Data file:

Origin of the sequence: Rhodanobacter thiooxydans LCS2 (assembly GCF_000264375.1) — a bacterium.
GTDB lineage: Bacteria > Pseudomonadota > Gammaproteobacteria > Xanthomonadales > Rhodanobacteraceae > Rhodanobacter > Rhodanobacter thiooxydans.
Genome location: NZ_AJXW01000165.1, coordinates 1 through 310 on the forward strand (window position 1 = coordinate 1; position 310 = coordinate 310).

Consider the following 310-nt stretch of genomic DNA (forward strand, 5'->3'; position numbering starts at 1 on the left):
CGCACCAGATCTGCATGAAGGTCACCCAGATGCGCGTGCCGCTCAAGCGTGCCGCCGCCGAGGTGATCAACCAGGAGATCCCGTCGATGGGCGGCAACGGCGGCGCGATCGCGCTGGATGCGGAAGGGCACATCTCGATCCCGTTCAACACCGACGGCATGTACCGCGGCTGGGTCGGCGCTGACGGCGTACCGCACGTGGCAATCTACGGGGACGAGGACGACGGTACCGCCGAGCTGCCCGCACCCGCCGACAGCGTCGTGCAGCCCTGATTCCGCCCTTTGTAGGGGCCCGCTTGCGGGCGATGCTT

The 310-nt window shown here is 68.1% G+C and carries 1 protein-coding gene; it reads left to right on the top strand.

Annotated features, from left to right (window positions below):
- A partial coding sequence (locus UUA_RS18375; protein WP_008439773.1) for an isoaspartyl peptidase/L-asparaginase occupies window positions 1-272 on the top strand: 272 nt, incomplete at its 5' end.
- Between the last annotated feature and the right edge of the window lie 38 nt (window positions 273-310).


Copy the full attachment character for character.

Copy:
Origin of the sequence: Rhodanobacter thiooxydans LCS2 (assembly GCF_000264375.1) — a bacterium.
GTDB lineage: Bacteria > Pseudomonadota > Gammaproteobacteria > Xanthomonadales > Rhodanobacteraceae > Rhodanobacter > Rhodanobacter thiooxydans.
Genome location: NZ_AJXW01000165.1, coordinates 1 through 310 on the forward strand (window position 1 = coordinate 1; position 310 = coordinate 310).

Consider the following 310-nt stretch of genomic DNA (forward strand, 5'->3'; position numbering starts at 1 on the left):
CGCACCAGATCTGCATGAAGGTCACCCAGATGCGCGTGCCGCTCAAGCGTGCCGCCGCCGAGGTGATCAACCAGGAGATCCCGTCGATGGGCGGCAACGGCGGCGCGATCGCGCTGGATGCGGAAGGGCACATCTCGATCCCGTTCAACACCGACGGCATGTACCGCGGCTGGGTCGGCGCTGACGGCGTACCGCACGTGGCAATCTACGGGGACGAGGACGACGGTACCGCCGAGCTGCCCGCACCCGCCGACAGCGTCGTGCAGCCCTGATTCCGCCCTTTGTAGGGGCCCGCTTGCGGGCGATGCTT

The 310-nt window shown here is 68.1% G+C and carries 1 protein-coding gene; it reads left to right on the top strand.

Annotated features, from left to right (window positions below):
- A partial coding sequence (locus UUA_RS18375; protein WP_008439773.1) for an isoaspartyl peptidase/L-asparaginase occupies window positions 1-272 on the top strand: 272 nt, incomplete at its 5' end.
- Between the last annotated feature and the right edge of the window lie 38 nt (window positions 273-310).